Mayor Kelly fires back at homeless criticism
He says he's against "Flammable Sheds," not tiny homes
CHATTANOOGA (WDEF) – Chattanooga Mayor Tim Kelly is firing back at accusations that he is against Tiny Homes for the homeless.
He says a “fringe group” wants him to back the building of what he calls flammable sheds that he says pose a danger to the homeless.
The Mayor is rejecting that call, but not the idea of small, single person dwellings.
“We don’t oppose tiny homes. We oppose the construction of flammable sheds thrown together by well-meaning residents, but which pose a danger to the very people they are trying to help,” Kelly said.
“That’s why for months we’ve been working hard on alternatives. We’re weeks away from opening a sanctioned encampment, which will offer a safe place for our homeless neighbors to sleep at night while we work to find them long-term housing, which is the ultimate solution to homelessness.”
Mayor Kelly also points out that organizations like the Community Kitchen and Salvation Army open cold weather shelters for the homeless (The Community Kitchen shelter is open tonight.)
He says the city has announced several initiatives to create more afforadalbe housing, including a risk mitigation fund for housing providers just last week.
And he adds they are talking to companies about “safe and fire-resistant tiny homes” designed to shelter the homeless.
“But what we can’t have are flammable wooden sheds that our firefighting professionals say are dangerous and could lead to horrific injuries and deaths,” Kelly said. “My administration is all about innovative solutions, but not at the risk of threatening the lives of our most vulnerable neighbors. Individuals who continue to build these unsafe structures without a permit will face consequences.”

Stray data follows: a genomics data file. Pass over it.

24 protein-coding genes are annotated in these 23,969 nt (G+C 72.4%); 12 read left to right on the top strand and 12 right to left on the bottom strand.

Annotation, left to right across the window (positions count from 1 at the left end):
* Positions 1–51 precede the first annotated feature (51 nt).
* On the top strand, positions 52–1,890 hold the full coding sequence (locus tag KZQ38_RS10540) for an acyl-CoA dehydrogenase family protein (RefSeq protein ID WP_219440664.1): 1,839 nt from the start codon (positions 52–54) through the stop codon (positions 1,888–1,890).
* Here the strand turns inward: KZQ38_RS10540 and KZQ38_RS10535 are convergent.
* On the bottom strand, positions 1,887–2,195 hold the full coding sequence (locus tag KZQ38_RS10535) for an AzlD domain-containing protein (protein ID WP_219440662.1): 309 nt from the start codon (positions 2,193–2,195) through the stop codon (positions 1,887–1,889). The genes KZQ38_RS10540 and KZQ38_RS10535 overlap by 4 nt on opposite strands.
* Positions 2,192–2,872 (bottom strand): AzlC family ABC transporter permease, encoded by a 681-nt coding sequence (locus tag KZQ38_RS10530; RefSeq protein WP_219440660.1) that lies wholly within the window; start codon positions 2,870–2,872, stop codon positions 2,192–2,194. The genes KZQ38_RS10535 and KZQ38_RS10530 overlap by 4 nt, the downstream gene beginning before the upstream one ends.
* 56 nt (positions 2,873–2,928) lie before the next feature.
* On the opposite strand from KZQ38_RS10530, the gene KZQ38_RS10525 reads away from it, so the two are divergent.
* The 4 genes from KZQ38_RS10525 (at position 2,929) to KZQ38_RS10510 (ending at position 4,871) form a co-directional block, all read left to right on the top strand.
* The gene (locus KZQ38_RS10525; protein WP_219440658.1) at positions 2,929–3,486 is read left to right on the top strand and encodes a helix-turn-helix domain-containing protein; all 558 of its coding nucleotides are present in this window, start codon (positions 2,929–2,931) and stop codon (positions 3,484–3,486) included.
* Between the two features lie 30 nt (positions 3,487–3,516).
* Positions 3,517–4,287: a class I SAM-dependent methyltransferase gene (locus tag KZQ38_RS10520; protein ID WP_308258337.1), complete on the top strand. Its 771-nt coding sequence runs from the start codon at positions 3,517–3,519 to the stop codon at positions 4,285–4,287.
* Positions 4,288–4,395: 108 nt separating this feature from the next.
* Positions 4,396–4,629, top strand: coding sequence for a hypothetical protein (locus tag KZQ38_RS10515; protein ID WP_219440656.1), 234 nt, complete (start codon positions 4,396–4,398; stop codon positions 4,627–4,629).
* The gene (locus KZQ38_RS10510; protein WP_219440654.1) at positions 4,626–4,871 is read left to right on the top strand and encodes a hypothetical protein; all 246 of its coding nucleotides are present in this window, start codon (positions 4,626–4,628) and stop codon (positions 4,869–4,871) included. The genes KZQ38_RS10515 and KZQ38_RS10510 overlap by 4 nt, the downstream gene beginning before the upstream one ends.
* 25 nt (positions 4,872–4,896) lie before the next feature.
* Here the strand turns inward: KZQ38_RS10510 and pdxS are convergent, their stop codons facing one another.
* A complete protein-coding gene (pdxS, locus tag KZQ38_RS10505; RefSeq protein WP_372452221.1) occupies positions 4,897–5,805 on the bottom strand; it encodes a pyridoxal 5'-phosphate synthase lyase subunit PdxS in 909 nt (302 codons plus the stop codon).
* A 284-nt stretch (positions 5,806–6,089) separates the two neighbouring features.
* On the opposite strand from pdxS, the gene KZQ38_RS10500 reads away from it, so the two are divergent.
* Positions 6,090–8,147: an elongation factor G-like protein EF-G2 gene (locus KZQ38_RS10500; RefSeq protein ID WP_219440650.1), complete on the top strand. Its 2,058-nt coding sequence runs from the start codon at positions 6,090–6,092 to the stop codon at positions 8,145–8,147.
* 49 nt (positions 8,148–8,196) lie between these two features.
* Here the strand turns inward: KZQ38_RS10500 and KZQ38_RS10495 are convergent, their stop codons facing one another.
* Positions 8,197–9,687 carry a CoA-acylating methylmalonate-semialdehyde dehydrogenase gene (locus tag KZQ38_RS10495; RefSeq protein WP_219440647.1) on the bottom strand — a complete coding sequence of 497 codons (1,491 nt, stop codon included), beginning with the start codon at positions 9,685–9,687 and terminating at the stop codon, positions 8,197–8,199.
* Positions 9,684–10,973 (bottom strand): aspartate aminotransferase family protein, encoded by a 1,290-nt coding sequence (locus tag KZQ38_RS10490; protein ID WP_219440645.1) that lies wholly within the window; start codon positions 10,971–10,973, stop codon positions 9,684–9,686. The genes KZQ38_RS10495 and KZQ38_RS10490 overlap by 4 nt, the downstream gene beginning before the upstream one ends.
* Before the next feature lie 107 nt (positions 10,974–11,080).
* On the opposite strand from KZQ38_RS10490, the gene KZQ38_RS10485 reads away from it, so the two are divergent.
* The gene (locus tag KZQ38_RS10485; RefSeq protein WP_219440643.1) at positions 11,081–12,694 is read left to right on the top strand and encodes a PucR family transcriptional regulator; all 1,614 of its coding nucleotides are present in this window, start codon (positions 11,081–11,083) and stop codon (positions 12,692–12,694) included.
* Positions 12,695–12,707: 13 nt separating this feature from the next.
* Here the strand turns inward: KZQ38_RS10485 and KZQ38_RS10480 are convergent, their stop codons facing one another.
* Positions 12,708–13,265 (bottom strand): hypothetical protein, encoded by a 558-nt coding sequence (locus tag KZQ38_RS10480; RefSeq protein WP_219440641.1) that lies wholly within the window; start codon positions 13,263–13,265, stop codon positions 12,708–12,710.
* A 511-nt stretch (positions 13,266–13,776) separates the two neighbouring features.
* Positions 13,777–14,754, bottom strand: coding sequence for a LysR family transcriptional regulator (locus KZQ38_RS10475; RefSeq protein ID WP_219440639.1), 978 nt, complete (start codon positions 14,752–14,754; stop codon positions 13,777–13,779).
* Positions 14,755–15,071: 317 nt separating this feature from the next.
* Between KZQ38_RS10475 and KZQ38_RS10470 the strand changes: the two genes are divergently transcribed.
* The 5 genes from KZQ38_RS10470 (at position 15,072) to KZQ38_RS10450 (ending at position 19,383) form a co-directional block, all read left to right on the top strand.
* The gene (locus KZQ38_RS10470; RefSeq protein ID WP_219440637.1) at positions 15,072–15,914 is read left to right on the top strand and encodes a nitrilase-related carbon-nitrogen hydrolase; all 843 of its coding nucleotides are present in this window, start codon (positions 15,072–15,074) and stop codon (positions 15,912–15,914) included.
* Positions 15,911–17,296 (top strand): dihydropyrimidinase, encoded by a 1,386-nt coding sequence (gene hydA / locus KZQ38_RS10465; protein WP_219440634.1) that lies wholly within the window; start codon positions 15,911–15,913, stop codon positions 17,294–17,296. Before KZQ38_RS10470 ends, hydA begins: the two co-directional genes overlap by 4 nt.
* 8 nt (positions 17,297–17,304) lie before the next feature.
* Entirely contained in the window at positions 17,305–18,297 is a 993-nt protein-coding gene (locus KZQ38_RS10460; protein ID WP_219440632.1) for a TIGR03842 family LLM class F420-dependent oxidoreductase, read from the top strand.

“I know our city is full of folks with big hearts ready to serve, and if you want to make a difference and help our homeless population, I’m asking folks to get in touch with proven, trusted organizations. Help organizations like the Community Kitchen, whose cold weather shelter is open this evening, and help organizations that help individuals find a permanent home, like the Regional Homeless Coalition.”
Here is his list of what you could or should NOT do to help the homeless here.
- Donate food to Community Kitchen
- Canned goods are best
- Donate supplies to Regional Homeless Coalition
- Anything you would take camping
- Donate furniture to Chattanooga Furniture Bank
- People exiting homelessness often have no bed in which to sleep or table at which to eat.
- Volunteer through Regional Homeless Coalition.
- Need encampment upkeep, transitional housing navigators, and supporters of zoning/code reform
- Donate $$ to Regional Homeless Coalition
- Build relationships with unhoused residents
- Don’t leave dangerous items at encampments.
- Unpermitted or unsafe structures
- Drugs or poisons
- Combustible or explosive items
- Expired food
- Don’t interfere with outreach workers
- Don’t dump items at encampments without first checking with residents